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Conjugate of an integral

  1. Jun 28, 2006 #1
    In the complex conjugate of an integral equal to the integral of the complex conjugate?

    If so, is there an easy way to show this?

    Thanks.
     
  2. jcsd
  3. Jun 28, 2006 #2

    matt grime

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    In general, the answer is no. Just consider analytic functions integrated round loops and apply Morera's Theorem (if the integral of a function round all closed paths is zero then the function is analytic).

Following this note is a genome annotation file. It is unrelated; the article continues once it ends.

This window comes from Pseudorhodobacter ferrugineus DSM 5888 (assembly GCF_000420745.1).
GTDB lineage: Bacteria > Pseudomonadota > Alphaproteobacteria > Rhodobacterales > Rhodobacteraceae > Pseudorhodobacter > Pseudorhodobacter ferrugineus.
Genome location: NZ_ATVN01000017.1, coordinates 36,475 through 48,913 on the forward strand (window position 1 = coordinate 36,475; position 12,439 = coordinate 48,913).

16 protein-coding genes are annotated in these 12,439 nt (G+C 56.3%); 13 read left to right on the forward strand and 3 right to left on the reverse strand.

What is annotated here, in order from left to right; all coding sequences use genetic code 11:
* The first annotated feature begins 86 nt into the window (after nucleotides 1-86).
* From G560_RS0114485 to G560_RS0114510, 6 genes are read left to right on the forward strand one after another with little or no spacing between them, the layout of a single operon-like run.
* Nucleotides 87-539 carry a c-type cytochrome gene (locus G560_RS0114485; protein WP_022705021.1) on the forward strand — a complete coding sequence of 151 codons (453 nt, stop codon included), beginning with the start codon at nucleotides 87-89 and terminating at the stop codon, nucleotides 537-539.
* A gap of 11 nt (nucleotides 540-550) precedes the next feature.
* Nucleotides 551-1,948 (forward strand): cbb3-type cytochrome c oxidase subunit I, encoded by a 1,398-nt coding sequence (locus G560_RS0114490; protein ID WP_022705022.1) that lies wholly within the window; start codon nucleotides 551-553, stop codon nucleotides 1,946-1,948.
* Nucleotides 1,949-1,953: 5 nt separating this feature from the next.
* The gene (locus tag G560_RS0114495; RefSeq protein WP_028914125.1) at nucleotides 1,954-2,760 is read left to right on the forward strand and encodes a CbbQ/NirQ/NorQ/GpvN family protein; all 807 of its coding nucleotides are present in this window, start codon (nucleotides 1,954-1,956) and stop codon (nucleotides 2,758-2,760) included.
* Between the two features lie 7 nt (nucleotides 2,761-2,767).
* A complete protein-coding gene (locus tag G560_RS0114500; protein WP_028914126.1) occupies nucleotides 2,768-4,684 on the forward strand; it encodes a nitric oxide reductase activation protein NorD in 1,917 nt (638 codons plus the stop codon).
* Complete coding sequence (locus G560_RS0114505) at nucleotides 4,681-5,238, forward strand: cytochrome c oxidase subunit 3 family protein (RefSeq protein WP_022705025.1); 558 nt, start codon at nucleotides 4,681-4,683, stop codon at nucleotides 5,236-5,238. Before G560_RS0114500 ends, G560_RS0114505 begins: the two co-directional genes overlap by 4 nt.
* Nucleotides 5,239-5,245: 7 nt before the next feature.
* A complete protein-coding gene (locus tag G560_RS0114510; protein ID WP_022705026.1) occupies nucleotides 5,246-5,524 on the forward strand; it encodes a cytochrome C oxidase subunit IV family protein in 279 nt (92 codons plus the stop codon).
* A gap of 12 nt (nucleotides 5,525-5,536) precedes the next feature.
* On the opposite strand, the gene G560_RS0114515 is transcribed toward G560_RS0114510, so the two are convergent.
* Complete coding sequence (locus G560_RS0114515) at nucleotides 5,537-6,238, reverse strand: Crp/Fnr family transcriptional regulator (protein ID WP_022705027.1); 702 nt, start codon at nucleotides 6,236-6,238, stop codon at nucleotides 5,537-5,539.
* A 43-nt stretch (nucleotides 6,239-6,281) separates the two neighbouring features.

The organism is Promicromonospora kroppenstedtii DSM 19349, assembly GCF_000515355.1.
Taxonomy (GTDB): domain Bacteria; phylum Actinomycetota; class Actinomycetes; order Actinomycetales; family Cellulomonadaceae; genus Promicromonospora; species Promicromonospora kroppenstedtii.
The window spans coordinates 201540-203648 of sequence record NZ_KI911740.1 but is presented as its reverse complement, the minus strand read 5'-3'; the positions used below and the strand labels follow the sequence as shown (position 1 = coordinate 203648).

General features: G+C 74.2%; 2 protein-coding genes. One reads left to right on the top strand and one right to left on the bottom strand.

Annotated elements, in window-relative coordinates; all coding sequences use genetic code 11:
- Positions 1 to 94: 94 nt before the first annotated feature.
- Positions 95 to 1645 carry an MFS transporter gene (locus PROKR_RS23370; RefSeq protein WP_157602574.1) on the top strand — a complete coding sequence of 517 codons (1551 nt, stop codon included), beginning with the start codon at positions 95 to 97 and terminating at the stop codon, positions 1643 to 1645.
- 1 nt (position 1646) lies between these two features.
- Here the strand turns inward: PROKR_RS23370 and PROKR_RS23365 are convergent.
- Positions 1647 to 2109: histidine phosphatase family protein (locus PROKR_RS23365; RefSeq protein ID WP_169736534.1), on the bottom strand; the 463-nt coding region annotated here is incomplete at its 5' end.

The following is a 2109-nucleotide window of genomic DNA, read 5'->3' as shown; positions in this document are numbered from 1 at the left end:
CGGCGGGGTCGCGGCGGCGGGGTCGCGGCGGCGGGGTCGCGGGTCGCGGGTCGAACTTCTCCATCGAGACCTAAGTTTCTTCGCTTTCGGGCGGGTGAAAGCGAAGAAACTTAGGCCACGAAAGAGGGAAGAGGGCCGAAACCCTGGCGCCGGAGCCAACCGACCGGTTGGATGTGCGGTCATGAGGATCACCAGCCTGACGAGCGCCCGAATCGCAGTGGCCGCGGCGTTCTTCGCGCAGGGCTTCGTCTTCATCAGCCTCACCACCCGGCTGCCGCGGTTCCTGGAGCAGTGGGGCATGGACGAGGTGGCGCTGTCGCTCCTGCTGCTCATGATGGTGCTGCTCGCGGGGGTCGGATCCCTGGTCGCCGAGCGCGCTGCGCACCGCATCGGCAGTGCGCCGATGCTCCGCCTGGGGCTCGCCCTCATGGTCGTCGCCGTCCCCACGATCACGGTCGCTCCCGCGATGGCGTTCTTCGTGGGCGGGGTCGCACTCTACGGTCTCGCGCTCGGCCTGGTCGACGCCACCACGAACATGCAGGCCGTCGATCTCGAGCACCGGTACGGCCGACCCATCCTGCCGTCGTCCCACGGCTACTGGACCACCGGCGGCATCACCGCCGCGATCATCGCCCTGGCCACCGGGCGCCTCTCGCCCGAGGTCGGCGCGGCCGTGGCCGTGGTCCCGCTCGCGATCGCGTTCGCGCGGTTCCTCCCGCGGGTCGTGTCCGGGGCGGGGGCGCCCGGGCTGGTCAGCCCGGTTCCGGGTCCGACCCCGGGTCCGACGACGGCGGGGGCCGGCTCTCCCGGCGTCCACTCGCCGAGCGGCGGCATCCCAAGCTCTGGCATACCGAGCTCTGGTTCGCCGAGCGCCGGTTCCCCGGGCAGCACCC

4. Jun 28, 2006 #3
    Well, what about when you look at the inner product defined for L2 space. Here the claim is made that:

    [tex]
    <f,g> = \int f\overline{g}
    [/tex]


    [tex]
    <f,g> = \overline{<g,f>}
    [/tex]


    [tex]
    \int f\overline{g}=\overline{\int g\overline{f}}
    [/tex]

    But this is the same as saying in this case that the conjugate of the integral is the integral of the conjugate. How is this supported if this isn't true in general?
     
    Last edited: Jun 28, 2006
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